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This article is part of the supplement: 25th European Workshop for Rheumatology Research

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Patterns of gene expression in rheumatoid arthritis synovial tissue: inter-patient variability greater then intra-patient variability in a small study

J Lindberg1, E af Klint2, A Stark3, T Andersson2, P Nilsson2, L Klareskog2, A Ulfgren2 and J Lundeberg1

Author Affiliations

1 Royal Institute of Technology, Stockholm, Sweden

2 Department of Rheumatology, Karolinska Institutet, Karolinska University Hospital, Stockholm, Sweden

3 Department of Orthopaedics, Karolinska University Hospital, Stockholm, Sweden

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Arthritis Research & Therapy 2005, 7(Suppl 1):P116  doi:10.1186/ar1637

The electronic version of this article is the complete one and can be found online at:

Received:11 January 2005
Published:17 February 2005

© 2005 BioMed Central Ltd


The synovial membrane is not entirely homogeneous, leading to a local variability within a joint. Synovial tissue can be retrieved from patients in a number of ways (e.g. open surgery, blind needle biopsy, and arthroscopy).


To study inter-patient versus intra-patient variability in gene expression in rheumatoid arthritis (RA) synovial tissue.

Patients and methods

Orthopaedic samples

Three synovial biopsies were taken from three RA patients (patients 1–3) at joint replacement surgery. All nine biopsies were divided into three, creating nine samples from each joint, and a total of 27 samples.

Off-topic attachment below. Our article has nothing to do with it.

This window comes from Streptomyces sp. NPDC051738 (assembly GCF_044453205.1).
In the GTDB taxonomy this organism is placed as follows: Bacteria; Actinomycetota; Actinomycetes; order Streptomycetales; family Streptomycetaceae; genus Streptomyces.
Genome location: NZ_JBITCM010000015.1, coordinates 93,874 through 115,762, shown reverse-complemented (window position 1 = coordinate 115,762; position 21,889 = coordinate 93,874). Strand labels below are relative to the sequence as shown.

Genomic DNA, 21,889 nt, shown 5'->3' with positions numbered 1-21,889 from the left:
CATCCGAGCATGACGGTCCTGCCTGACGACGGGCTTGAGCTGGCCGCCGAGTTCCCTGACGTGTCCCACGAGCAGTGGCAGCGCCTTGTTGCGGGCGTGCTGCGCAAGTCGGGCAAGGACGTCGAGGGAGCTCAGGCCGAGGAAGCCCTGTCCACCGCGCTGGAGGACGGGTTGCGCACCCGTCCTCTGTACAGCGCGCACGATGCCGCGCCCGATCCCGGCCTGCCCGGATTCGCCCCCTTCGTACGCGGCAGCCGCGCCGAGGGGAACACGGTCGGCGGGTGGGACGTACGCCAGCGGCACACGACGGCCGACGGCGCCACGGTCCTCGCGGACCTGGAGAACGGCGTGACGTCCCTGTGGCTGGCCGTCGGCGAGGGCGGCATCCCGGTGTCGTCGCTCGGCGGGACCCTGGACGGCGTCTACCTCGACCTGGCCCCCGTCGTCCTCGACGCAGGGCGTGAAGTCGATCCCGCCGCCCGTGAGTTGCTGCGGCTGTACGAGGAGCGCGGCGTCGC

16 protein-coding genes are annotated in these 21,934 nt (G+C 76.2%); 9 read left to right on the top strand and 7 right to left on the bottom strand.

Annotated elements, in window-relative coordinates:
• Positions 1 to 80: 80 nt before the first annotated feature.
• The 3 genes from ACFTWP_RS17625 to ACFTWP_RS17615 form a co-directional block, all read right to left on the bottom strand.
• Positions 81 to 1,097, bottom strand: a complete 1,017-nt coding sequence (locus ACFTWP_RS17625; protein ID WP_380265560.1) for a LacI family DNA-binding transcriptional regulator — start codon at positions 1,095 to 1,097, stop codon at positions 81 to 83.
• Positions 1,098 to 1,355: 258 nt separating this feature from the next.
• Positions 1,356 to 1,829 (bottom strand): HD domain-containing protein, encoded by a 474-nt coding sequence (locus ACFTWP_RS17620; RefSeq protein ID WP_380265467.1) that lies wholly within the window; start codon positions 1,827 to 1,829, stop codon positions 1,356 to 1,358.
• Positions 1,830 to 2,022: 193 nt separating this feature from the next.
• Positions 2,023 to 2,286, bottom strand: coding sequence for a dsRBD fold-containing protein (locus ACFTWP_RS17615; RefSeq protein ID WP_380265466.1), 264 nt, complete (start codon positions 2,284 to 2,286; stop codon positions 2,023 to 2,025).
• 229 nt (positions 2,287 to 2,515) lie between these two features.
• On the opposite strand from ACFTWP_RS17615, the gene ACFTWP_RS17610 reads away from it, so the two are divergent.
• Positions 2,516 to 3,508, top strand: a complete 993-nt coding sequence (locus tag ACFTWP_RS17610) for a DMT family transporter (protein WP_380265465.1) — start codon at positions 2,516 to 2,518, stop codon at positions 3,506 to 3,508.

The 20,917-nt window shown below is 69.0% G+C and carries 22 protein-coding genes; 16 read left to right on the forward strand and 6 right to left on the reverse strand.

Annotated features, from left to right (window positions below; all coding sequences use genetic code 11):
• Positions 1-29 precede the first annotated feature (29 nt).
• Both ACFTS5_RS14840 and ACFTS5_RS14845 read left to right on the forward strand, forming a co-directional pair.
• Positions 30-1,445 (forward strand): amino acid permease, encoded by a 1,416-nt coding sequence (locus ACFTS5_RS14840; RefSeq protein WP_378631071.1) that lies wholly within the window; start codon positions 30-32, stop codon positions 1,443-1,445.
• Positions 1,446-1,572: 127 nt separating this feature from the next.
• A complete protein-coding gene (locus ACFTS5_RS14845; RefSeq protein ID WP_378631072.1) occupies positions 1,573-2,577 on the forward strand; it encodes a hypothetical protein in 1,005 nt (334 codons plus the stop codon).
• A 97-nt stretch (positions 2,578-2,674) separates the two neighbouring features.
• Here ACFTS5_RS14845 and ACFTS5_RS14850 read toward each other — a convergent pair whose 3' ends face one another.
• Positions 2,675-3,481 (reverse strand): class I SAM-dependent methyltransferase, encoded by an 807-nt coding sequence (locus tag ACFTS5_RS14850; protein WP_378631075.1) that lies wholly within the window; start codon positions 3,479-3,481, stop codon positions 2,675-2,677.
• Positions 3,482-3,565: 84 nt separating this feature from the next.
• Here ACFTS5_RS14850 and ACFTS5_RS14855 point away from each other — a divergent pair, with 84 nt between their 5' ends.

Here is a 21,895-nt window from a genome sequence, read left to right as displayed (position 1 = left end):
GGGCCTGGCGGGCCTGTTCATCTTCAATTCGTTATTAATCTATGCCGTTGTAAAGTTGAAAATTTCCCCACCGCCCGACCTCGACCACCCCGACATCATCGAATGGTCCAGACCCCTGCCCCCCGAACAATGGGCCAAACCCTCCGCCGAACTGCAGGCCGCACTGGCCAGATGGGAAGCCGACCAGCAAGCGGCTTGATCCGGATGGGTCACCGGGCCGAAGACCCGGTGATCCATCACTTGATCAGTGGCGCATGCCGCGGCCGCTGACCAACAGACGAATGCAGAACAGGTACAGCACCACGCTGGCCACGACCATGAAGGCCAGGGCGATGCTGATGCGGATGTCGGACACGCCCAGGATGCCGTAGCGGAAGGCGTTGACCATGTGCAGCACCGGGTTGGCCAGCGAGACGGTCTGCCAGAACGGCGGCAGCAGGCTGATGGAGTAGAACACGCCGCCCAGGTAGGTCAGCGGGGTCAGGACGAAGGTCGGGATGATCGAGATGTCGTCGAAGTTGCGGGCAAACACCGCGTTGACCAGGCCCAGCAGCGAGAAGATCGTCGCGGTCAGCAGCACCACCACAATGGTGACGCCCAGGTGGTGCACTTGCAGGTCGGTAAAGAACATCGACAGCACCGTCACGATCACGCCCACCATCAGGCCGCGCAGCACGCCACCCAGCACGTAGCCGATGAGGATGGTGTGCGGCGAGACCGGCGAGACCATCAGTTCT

Arthroscopic samples

Two to four synovial biopsies were sampled at arthroscopy from four RA patients (patients 4–7) with an inflamed knee joint. Multiple samples were taken from different sites in all patients.

Handling of synovial tissue and microarray analysis

All samples were snap frozen and stored at -80°C. Following RNA extraction (at 4°C), reverse transcription, cDNA amplification and labelling, each sample was hybridised in duplicate against a reference, on a cDNA array locally produced, representing 18,139 unique genes. After data filtering, genes were defined as differentially expressed (DE) if they had a B score > 0 and a fold change > 2. Several hierarchical clusterings were performed to obtain an overview of the data. DE genes in the samples were used to compare the variation between samples from one biopsy, the variation between biopsies from one joint and the variation between biopsies from different patients. Clustering also allowed comparisons between the sampling techniques.


In the orthopaedic subset, variation between samples within one biopsy (patients 1–3) was between 1.2% and 6.7% of analysed genes. The amount of DE genes between biopsies was between 1.2% and 5.9%. Hierarchical clustering of biopsies showed more similarities within a patient than between patients, except for one biopsy. One biopsy from patient 1 clustered with biopsies from patient 2 because the other two biopsies from patient 1 had higher fat cell content (confirmed microscopically) than any of the other biopsies. This was confirmed by gene expression profiles with activity in the fatty acid and lipid metabolism. When these genes were removed from the analysis, the samples clustered perfectly according to patient. The analysis of the arthroscopic subset (patients 4–7) showed a variation of DE genes between biopsies of 0.3–1.6%, and a perfect matching in cluster analysis with all biopsies from the same patient clustering together, without any further labouring with data.


This study shows that inter-patient variability is greater than intra-patient variability in gene expression, in RA synovial tissue. We found that one biopsy is enough to represent one patient as they clustered nicely together, with one exception, which was related to high content of fat cells in the biopsy. Variability is in the same order of magnitude in samples close to each other as compared with those further apart within the same patient.